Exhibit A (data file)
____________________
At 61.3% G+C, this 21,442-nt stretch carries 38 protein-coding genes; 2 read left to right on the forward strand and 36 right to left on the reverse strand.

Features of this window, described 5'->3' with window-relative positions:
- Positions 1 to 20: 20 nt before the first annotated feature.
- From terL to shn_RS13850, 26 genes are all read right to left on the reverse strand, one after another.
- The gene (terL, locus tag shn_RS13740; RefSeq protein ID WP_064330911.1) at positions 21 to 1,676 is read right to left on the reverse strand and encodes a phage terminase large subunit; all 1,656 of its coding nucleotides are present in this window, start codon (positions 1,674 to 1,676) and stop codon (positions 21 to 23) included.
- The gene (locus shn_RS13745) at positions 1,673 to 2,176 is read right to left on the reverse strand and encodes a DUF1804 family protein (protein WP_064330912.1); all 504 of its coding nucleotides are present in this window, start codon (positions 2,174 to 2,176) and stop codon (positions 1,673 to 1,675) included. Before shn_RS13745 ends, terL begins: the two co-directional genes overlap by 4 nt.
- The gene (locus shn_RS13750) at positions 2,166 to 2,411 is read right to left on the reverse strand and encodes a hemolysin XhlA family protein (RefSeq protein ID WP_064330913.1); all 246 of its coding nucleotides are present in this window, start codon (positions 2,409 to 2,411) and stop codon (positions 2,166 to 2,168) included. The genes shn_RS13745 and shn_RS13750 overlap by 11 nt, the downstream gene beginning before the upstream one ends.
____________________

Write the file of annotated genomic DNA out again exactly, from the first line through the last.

At 61.3% G+C, this 21,442-nt stretch carries 38 protein-coding genes; 2 read left to right on the forward strand and 36 right to left on the reverse strand.

Features of this window, described 5'->3' with window-relative positions:
- Positions 1 to 20: 20 nt before the first annotated feature.
- From terL to shn_RS13850, 26 genes are all read right to left on the reverse strand, one after another.
- The gene (terL, locus tag shn_RS13740; RefSeq protein ID WP_064330911.1) at positions 21 to 1,676 is read right to left on the reverse strand and encodes a phage terminase large subunit; all 1,656 of its coding nucleotides are present in this window, start codon (positions 1,674 to 1,676) and stop codon (positions 21 to 23) included.
- The gene (locus shn_RS13745) at positions 1,673 to 2,176 is read right to left on the reverse strand and encodes a DUF1804 family protein (protein WP_064330912.1); all 504 of its coding nucleotides are present in this window, start codon (positions 2,174 to 2,176) and stop codon (positions 1,673 to 1,675) included. Before shn_RS13745 ends, terL begins: the two co-directional genes overlap by 4 nt.
- The gene (locus shn_RS13750) at positions 2,166 to 2,411 is read right to left on the reverse strand and encodes a hemolysin XhlA family protein (RefSeq protein ID WP_064330913.1); all 246 of its coding nucleotides are present in this window, start codon (positions 2,409 to 2,411) and stop codon (positions 2,166 to 2,168) included. The genes shn_RS13745 and shn_RS13750 overlap by 11 nt, the downstream gene beginning before the upstream one ends.